In 2022 Republican congresswoman Lauren Boebert received 2,760 votes in Gunnison County. Her Democratic opponent received 6,219. In the world of partisan politics, Gunnison County obviously leans left. While a congressional race is clearly partisan in nature, a school board election is normally not — but with the first Gunnison Watershed School District board election in literally decades on this fall’s ballot, this has turned into a partisan election.
Given that, I will guess that school board candidates Lisa Henry and Cori Dobson will receive about 2,760 votes in this fall’s election. Both are being promoted by and have received funding from the Gunnison County Republican party. I’m guessing that most every Gunnison County Republican-leaning voter that stepped up for Boebert will do the same for Henry and Dobson. Conservatives will turn out for this school board election.
While Dobson and Henry have expressed legitimate concern for improving things within the school district, their basic reason for running seems to me primarily based in politics. And based on even a cursory viewing of social media, the politics certainly veer Sean Hannity right.
Frankly, any voter paying attention to this race knows who they are going to vote for already. Those on the political right will vote for Dobson and Henry. Those leaning to the political middle or left will vote for Anne Brookhart, Jody Coleman and Mark VanderVeer. Greg Kruthaupt will get some right-wing votes and might pick up some of those in the center. Greg seems less political than the others, and I think he is truly sincere about using his old-school experience to push for improvements with the local students. But this has become such a partisan election that if there are 10 individual ballots cast that have checkmarks filled in for both Henry and Brookhart, I’ll buy you lunch.
It’s the paying attention part in this election season with no high-profile race – locally or nationally, that is tricky this fall. It appears to me this election is basically about turnout. If a normal number of local voters return ballots before November 7, Brookhart, VanderVeer and Coleman should get elected as they are in line with the majority of the citizens in the community. They have expressed concerns, rational ideas and potential solutions to move the district forward.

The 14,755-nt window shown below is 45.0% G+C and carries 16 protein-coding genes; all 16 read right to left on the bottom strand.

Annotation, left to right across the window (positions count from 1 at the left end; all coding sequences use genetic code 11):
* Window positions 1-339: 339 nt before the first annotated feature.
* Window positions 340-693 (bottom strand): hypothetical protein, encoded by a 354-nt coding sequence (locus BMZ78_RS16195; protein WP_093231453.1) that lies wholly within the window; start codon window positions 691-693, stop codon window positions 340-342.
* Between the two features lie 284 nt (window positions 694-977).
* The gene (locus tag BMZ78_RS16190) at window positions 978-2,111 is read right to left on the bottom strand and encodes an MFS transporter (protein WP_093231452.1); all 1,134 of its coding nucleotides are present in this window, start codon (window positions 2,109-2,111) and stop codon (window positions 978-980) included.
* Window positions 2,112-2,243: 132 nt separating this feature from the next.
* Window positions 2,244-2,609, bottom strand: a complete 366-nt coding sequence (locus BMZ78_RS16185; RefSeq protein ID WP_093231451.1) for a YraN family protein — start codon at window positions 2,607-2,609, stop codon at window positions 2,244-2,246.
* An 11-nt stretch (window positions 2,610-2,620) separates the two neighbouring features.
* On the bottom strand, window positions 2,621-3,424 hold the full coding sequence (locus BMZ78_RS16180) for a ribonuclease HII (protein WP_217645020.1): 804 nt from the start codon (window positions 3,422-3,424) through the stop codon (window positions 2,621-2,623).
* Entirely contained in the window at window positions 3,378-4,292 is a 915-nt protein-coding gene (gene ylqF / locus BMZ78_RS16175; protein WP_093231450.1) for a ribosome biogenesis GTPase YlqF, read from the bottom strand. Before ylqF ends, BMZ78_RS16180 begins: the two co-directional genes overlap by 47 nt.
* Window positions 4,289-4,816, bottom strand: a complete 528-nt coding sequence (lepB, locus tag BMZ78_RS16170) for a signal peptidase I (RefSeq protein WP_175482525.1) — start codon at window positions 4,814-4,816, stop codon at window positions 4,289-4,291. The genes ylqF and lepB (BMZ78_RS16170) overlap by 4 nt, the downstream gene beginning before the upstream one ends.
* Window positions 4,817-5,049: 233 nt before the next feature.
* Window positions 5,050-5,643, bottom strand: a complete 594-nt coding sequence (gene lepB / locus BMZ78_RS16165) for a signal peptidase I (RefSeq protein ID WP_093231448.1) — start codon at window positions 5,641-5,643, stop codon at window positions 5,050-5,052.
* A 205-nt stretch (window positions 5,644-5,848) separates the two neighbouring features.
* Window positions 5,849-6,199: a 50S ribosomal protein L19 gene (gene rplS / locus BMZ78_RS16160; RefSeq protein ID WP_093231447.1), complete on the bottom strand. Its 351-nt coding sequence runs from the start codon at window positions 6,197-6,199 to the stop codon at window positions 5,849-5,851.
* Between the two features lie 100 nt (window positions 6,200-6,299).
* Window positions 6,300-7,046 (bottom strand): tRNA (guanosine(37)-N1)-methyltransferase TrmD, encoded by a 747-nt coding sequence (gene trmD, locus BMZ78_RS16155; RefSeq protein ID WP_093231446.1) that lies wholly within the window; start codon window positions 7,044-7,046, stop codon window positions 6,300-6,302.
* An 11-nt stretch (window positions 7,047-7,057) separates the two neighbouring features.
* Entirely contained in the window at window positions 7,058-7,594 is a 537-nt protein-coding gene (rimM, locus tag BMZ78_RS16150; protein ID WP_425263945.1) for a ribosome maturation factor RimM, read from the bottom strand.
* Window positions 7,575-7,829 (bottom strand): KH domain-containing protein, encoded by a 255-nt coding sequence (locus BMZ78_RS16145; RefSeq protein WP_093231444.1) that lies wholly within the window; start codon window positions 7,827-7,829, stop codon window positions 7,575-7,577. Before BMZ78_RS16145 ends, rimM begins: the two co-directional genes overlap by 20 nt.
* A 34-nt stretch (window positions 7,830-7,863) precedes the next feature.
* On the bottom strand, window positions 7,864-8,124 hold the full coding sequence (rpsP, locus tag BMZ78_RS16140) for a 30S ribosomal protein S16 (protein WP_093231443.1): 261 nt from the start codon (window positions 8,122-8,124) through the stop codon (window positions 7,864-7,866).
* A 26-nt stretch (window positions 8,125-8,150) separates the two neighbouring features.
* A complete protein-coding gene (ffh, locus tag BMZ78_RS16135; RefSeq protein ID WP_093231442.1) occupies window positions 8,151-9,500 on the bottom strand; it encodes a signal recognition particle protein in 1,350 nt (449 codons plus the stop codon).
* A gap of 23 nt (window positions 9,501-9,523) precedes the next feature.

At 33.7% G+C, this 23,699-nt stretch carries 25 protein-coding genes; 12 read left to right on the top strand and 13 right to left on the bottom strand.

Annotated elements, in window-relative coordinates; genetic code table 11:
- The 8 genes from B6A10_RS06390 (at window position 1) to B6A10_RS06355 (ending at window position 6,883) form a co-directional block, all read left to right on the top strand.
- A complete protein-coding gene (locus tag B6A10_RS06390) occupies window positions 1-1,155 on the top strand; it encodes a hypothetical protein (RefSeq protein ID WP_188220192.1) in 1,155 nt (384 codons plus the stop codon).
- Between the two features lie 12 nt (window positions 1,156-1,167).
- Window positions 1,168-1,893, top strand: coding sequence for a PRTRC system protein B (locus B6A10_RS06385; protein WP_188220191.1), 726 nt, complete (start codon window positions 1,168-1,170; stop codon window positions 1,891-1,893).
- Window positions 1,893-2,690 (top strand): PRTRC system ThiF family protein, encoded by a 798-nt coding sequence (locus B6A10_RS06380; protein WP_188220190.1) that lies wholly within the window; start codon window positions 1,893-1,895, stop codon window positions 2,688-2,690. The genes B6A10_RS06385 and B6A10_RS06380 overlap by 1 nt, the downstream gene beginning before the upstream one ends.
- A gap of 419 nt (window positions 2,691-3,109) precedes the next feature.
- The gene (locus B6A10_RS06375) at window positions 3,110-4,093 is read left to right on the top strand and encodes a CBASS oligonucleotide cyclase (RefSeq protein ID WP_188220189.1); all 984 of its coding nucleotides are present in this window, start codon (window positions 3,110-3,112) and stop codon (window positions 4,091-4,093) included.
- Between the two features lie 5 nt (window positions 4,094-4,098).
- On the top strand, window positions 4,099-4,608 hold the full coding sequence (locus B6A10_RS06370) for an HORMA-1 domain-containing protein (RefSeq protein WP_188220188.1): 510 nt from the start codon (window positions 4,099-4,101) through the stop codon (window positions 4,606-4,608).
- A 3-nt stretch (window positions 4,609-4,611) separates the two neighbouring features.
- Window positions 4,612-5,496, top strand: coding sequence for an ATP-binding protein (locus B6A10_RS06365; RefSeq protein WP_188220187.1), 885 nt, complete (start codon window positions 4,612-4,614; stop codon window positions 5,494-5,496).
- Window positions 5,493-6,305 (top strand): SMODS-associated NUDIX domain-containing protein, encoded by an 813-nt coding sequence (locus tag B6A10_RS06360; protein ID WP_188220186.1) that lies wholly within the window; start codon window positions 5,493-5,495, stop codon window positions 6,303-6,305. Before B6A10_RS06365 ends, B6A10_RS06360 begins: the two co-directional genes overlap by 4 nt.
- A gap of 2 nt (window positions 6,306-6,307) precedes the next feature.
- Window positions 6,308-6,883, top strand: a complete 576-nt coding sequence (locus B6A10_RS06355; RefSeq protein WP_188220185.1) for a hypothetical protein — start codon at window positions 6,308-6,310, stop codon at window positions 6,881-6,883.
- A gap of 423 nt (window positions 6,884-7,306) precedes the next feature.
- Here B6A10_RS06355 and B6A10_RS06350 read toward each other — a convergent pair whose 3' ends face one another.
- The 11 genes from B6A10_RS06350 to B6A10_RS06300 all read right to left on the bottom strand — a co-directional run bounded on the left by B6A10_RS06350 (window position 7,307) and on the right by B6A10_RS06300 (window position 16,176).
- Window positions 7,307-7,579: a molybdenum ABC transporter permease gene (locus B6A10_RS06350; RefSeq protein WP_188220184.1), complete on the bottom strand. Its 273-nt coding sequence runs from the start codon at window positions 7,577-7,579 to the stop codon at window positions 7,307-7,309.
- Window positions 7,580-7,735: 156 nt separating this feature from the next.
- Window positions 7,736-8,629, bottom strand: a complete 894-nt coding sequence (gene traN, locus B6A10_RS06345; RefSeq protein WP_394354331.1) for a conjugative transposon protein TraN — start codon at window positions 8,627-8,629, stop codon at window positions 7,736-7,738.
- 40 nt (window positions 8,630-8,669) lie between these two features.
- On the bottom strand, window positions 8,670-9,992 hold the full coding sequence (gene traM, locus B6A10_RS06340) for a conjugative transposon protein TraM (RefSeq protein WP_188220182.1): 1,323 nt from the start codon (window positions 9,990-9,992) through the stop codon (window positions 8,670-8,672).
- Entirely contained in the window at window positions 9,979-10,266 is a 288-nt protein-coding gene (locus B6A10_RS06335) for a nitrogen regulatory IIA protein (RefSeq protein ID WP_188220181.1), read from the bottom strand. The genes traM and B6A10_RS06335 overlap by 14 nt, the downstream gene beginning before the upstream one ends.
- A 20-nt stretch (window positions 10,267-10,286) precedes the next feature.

The local GOP is pushing the two conservative candidates to join the third conservative already on the board, Mandy Roberts. What they would do with that control is anyone’s guess. Based on their answers to the questions we have been asking the last three weeks, eliminating bullying is a top priority. Fair, but other than following policy, how they plan to do that isn’t explained in any detail. Dobson has expressed concern over the construction of what she calls “suicide boxes” that are basically individual stall restrooms meant to provide a comfortable and private place for some students. She is worried they are really a place where students have sex, do drugs and could commit suicide. I appreciate Dobson’s willingness to think outside the box and I believe she is sincere in her concern, but I don’t understand it and it sure feels extreme. It’s always been the case that a kid who wants to do something bad will find a way (and place) to do something bad. Breaking news alert: some teens will use drugs or have sex with or without “suicide boxes.”
Dobson’s response to our question on Woodland Park’s change of direction with its school board (see page 15) was unfortunately a typical disappointing politician punt to not address a question of real concern with voters. Dobson seems an aware individual, so her answer leads me to believe she actually might see some merit in the Woodland Park school board change of direction. That’s not a good direction. Woodland Park has gone conservative crazy, and it takes no effort to disavow — or support, that stark direction.
Unlike Dobson, Lisa Henry didn’t even respond to the question. She was one for three on the CB News answer front. Henry perhaps doesn’t understand the responsibility of an elected public officer. Citizens deserve to know where public officials stand on issues. That’s part of the gig. The lack of public respect makes it easy to recommend not voting for a person running for public office that doesn’t want to communicate to the entire public, and not just the public in her bubble. Even those on the political right should raise an eyebrow at Henry’s lack of engagement.